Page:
A dog’s dinner

31 July 2008

Another reminder spotted on the streets of Seattle, that the United States is the home of innovative products and services, and that nothing is too niche.

Dine with your Dog is an ‘additional’ service provided by the Three Dog Bakery.



Friday fun with Leonard Cohen

10 July 2008

Having read a recent Guardian newspaper Great Lyricists supplement on Leonard Cohen, I was reminded not only of the genius of his songs/poetry, but also his sense of humour. I know he is widely considered to be one of the most depressing singers of recent times, and his music is often unkindly referred to as ideal to commit suicide to.

However there is a lighter side to Cohen as illustrated by my one of my favourite lines at the very beginning of First We Take Manhattan, his hit single from the 1988 album I’m Your Man; “They sentenced me to twenty years of boredom, For trying to change the system from within”. And in “Tower of Song,” Cohen sings ironically that he was “born with the gift/ Of a golden voice”

It would be a mistake to pretend that it is all sweetness and light. A listen to Dress Rehearsal Rag on Songs Of Love And Hate from 1971 is not for the faint hearted.

But Cohen is also something of a romantic, as proved by my favourite line of all from Hey, That’s No Way To Say Goodbye on the 1967 album Songs Of Leonard Cohen, “Your hair on the pillow like a sleepy golden storm”.


More cool librarians – Part 1

23 June 2008

My search for the coolest librarian continued during the annual SLA conference in Seattle.

My previous winner of this (grossly under-recognised) award Louise Guy from Cirque du Soleil was not at the conference this year, although I did bump into Chad Eng, drummer in the death metal band From the Wreckage, looking suitably cool with his shoulder length blond hair and goatee beard.

This year I didn’t come away with a clear winner, but instead a trio of cool librarians.

Mary Ellen Bates

The first, and most surprising discovery for me, was Mary Ellen Bates. She is a big name in the information profession with more than 25 years of experience in business research. She has written hundreds of articles and white papers, conducted hundreds of speaking engagements, and is an acknowledged expert on variousPatty Hearst aspects of online and Internet research. Instead of her usual topic relating to what’s new in internet research and tools, her much more ambitious title was, The Next Information Revolution, and our Role as Revolutionaries. She caught my attention with her second slide which flashed up for just an instant with this photo of Patty Hearst, best known for her attachment to an SLA organisation with truly revolutionary intentions.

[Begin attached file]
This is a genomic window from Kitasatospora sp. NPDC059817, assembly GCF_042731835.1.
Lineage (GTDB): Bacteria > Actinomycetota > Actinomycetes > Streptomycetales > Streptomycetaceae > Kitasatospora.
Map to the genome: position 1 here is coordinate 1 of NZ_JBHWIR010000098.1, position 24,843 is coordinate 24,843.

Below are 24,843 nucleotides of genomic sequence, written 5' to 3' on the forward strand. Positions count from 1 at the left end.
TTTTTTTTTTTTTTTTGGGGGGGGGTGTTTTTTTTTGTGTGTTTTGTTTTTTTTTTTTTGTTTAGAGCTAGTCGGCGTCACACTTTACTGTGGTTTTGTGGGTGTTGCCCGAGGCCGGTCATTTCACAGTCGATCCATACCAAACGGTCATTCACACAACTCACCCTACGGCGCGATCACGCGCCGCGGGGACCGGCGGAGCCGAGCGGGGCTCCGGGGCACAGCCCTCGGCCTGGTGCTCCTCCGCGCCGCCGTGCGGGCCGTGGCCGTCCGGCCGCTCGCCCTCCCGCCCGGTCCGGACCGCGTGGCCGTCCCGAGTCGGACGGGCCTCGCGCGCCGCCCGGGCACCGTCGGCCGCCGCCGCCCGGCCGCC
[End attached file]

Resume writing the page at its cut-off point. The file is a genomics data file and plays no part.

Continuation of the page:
Her presentation (which I will cover in a later blog) was primarily about our new clients and customers known as millennials or digital natives. And how we must re-educate ourselves to provide services they want in the way they want. These are customers who will be telling us what they want rather than vice versa at present. Her blunt but effective scenarios contained scenes of librarians explaining the limitations of their databases or catalogues only to be met with, ‘I see your lips moving, but I’m not listening’. Or even worse, a response consisting of one of the two favourite three letter responses of this new generation, OMG (Oh My God) – meaning I’m not impressed, and WTF (What The ‘Heck’) – meaning I really don’t care at all about what you are saying to me.

Mary Ellen BatesAs you can see by her photo Mary Ellen does not immediately strike one as of the revolutionary mould. In fact you could say she looks something close to the stereotype of the female librarian (although sans hair in a bun and wearing a pearl necklace). But with her casual (joking) references to giving up on her crack pipe, and other amusing but unexpected comments I didn’t have time to note, she effectively destroys that negative image of information professionals.

Needless to say, as a cutting edge librarian she has a blog (since 2006) called Librarian of Fortune (Mary Ellen Bates contributes white noise to the blogosphere) at http://www.librarianoffortune.com/

I can’t wait to hear her next presentation.


Facebook in Reality

6 May 2008

I still haven’t quite made my mind up about Facebook.

Our Facebook get together in March was a great success, but I’m still not sure how many serious applications the service has.

I have also stopped ‘friending’ everyone I come across and started removing ‘friends’ who I don’t actually know.